Understanding society isn’t easy. There are several factors that you need to consider which potentially affect our social order. Then when you think you have narrowed it down, there are even more. Politics, economics, media, education, religion, and many more avenues impact society as we know it.
However, two essential variables of society are culture and, most recently, the mass media are the most evident factors. The impact that they have on the general population is profound and directly relates to social order and the working of society as we know it.
This post will look at culture and media and the role they play in society. By the end of this article, you should have a better sociological understanding of your surroundings.
1. History sets the pace
To understand where culture comes from, we need to look back at history. Without a historical base, we would have no idea how and why things happen and their social implications. For example, the nuclear family system as we know it today results from historical economic development.
The Industrial Revolution gave rise to mobility for work. This meant that men and women could travel around the country looking for jobs, leading to men sometimes taking their immediate family with them in search of new jobs.
It would be best to look at the historical reasoning behind certain cultural paradigms to understand why they impact society. To better understand cultures and their role in society, you can register for a bachelor of art in history online to gain valuable insights into eco-political changes, as well as the effects they have on society as we know it today.
History gives us a yardstick measurement of where we have come from and where we might be heading. Patterns and trends form a society, and it’s essential to learn from history and absorb the best of what it has to offer.
2. Culture sets its roots deep
The cultural impact on individual societies is hard to break. Culture gives us many positive traits that can go a long way in making a community a better place. However, some cultural aspects may become outdated and no longer serve a purpose in society as we know it.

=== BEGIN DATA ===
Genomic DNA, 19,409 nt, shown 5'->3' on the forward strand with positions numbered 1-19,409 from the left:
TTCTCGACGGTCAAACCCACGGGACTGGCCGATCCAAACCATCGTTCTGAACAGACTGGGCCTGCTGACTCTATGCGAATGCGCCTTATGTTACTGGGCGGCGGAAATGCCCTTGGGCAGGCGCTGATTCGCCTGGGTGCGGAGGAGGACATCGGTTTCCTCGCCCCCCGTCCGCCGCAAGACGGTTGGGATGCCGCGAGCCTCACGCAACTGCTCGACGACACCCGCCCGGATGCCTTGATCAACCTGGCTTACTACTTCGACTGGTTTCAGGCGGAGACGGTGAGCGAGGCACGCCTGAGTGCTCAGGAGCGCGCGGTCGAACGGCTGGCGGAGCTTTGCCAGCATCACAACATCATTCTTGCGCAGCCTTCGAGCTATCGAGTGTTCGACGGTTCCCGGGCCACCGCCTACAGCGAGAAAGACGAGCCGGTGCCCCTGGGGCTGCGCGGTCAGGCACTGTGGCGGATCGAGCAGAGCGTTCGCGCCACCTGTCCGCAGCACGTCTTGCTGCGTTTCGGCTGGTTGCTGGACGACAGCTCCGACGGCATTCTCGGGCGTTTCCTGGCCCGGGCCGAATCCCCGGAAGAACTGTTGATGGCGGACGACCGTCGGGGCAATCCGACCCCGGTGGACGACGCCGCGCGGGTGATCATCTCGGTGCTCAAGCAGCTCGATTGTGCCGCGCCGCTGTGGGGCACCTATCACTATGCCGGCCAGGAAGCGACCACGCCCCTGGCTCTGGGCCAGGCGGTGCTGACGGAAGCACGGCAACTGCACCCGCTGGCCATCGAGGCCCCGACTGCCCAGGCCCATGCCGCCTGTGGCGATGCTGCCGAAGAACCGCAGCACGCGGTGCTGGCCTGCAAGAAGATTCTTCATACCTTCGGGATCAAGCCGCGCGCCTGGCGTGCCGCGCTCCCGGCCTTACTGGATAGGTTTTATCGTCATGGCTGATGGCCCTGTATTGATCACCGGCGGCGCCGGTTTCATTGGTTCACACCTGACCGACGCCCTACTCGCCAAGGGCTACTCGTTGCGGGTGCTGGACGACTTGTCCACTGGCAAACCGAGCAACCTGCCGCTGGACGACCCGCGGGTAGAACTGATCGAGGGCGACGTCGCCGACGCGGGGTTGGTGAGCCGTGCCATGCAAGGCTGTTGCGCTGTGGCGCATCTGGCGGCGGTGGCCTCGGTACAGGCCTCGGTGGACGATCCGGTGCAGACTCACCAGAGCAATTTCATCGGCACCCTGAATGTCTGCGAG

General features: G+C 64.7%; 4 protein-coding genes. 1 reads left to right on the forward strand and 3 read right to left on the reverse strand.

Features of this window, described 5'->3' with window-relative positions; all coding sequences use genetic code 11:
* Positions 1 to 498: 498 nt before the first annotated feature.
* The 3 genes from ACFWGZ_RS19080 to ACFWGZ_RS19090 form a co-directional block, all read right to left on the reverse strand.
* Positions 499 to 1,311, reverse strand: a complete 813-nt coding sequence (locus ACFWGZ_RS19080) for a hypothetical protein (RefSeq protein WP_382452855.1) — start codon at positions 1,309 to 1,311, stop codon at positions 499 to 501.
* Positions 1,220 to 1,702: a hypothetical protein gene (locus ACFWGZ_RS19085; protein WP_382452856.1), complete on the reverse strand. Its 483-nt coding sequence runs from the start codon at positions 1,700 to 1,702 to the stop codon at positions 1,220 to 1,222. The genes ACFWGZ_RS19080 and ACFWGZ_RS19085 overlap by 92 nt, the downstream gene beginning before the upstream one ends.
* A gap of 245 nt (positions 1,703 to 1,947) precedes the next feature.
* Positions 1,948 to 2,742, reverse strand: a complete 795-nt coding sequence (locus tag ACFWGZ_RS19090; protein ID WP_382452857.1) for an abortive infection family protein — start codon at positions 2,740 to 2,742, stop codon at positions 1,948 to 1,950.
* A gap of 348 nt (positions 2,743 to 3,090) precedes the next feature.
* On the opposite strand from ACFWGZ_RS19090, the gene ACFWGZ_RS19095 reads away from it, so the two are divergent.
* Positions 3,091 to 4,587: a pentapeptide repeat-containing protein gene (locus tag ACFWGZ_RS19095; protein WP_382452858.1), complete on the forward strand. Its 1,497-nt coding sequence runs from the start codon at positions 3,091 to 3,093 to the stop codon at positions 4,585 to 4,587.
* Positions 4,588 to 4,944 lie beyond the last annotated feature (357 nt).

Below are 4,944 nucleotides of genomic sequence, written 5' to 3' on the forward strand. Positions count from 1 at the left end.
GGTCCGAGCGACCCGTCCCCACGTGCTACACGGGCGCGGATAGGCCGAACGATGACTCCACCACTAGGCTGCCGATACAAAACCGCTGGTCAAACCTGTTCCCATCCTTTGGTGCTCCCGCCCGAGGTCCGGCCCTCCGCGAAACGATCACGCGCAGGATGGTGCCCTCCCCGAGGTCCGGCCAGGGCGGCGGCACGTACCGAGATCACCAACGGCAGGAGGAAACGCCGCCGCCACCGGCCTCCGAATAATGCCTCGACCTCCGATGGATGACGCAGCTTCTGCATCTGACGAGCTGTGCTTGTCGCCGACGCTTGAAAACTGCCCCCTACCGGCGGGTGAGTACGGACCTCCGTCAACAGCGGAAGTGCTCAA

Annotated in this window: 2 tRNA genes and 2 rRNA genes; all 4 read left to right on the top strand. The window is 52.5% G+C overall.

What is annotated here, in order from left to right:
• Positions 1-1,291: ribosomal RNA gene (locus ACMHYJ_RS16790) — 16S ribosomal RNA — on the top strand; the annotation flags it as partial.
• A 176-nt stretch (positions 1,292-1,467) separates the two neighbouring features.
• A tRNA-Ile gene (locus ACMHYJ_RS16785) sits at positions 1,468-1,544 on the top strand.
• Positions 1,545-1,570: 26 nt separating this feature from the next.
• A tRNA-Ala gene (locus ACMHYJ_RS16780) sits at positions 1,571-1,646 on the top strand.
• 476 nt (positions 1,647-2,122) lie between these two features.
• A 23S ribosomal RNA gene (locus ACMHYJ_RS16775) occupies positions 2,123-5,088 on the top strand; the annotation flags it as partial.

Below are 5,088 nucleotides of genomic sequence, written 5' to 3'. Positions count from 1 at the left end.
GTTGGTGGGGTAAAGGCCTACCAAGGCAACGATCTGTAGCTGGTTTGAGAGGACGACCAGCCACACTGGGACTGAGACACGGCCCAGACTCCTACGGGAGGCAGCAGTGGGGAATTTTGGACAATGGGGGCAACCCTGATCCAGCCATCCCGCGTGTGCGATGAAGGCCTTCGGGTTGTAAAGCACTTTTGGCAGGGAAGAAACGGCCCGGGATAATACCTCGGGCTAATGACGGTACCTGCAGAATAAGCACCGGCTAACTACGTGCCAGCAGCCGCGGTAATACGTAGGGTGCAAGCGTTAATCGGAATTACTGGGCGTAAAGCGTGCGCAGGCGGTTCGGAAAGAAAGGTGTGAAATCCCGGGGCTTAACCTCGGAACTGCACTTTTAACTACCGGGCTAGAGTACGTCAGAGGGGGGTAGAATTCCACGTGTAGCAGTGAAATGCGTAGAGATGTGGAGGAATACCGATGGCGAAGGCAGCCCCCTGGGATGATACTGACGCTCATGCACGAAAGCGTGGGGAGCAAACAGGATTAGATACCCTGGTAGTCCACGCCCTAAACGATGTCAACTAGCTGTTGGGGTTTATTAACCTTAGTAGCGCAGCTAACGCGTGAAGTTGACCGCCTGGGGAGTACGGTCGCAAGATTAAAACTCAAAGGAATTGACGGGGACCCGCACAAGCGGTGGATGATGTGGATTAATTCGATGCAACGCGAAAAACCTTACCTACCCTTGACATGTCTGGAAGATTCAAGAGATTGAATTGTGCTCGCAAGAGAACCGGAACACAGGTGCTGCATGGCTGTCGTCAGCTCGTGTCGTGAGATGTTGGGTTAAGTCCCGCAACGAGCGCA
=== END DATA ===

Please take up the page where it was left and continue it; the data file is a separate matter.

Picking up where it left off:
As much as we would want to get rid of these dysfunctional culturally acquired traits, it’s hard to let go of something that has existed for generations. Though the societal implications of such things could be damaging, removing them is easier said than done.
Many cultures promote some degree of sexism and racism, including variables that are unforgivable in contemporary times. However, we can see how challenging it is to remove such ideologies from people’s minds no matter how hard we try.
3. Opinion formation and the mass media
There is no denying that the media and news that we consume are biased somehow. Depending on what channels you watch and which newspapers you read, there is a chance that the media affects your thoughts.
Moreover, mass media also encourages consumer behavior to a considerable extent. Advertisements are so catchy and trendy in modern times that consumers may actively buy what they see on TV even though they have no use for it.
4. The rise of social media and decreased interpersonal contact
Social media has a few benefits. People are back in touch with loved ones from decades ago. It has bridged communication gaps across borders and given a voice to the voiceless. The sheer benefits of social media are hard to ignore. However, there are a few social drawbacks to these online media platforms.
Society in the last 15 years has a seen a reduction in interpersonal relationships. People don’t speak to each other as much as they once did. People don’t have the social skills in real life that they do in person. What impact does this have on society, you may wonder?
A fair number of people in the general population do not know how to conduct a real-life conversation, and assertiveness levels are at an all-time low.
5. Culture, media, and society as we know it
The media promotes the country that it exists within. Consumers want to see what they find familiar, what’s comfortable, and what the ‘norm’ is. Swaying from their norms and values leaves people confused, and they potentially reject the content they are shown.
Hence the reason the mass media shows and promotes familiar culture. This reiterates and shapes society as we know it. With these two social institutions working together, it’s hard not to be influenced by their content.
Society was once influenced by religion as well. However, since the modern world does not follow secular values, religion has taken somewhat of a backseat. Media and education have taken over as proponents of the social culture. With culture, media, and education working together, they influence how people think, behave, and what opinions they harbor, regardless if it’s good or bad.
We’re witnessing the history of patterns to the deep routed sentiments that affect society. The take-home point from this article should be that social institutions play a role in forming a community as we know it. Without these social avenues, microcosms, and paradigms, culture as we know it wouldn’t exist.
Where society is today is not by chance. Its centuries in the making through a complex series of eco-political, cultural, religious, and media-influenced events.
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